Chicago Tribune


By Janan Hanna
Tribune Staff Writer
December 19, 1999
Chicago Tribune

A lawyer for Marilyn Lemak on Friday argued that Illinois' insanity law is unconstitutional and makes it nearly impossible for a defendant to get acquitted on mental health grounds.

John Donahue asked DuPage County Circuit Judge George Bakalis to declare the insanity law, which has been diluted over the years, unconstitutional.

DuPage State's Atty. Joseph Birkett said the insanity law has been upheld under previous challenges. He labeled some of Donahue's arguments "ludicrous."

Bakalis said he would issue a written ruling on the defense motion on Jan. 12.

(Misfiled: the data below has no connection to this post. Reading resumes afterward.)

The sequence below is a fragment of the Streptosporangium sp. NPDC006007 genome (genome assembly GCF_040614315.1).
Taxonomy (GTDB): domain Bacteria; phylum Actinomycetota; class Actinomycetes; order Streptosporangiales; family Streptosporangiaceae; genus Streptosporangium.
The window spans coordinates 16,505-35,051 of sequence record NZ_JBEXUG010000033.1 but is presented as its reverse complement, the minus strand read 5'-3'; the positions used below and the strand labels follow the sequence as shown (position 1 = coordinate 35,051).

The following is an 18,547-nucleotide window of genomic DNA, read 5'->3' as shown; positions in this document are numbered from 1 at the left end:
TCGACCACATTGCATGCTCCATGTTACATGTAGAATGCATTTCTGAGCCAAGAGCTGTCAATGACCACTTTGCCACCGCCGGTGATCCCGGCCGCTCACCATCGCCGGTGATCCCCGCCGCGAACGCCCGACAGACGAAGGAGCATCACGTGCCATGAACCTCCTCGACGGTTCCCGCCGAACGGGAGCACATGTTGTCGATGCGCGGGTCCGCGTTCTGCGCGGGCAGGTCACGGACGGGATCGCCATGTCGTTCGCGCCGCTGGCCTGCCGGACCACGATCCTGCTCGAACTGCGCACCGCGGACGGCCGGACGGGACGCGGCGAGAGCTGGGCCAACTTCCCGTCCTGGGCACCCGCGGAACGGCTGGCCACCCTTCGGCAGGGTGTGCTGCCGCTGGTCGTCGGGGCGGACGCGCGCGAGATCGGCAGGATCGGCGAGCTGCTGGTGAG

Lawyers for Lemak, who is awaiting trial on charges she murdered her three young children in the family's Naperville home, plan on waging an insanity defense. Donahue has said repeatedly during pretrial hearings that his client was depressed and possibly suffered from a brain impairment at the time of the killings.

Lemak was examined by several mental health experts and has submitted to psychiatric and physical tests since her arrest. Donahue has not disclosed the test results.

Under Illinois law, insanity means a defendant was not able to appreciate the criminality of the conduct because of a mental illness or defect.

In a hearing, Donahue argued that the law was flawed because it requires prosecutors to first prove the defendant guilty beyond a reasonable doubt and then shifts the burden to defense lawyers to prove the defendant was insane.

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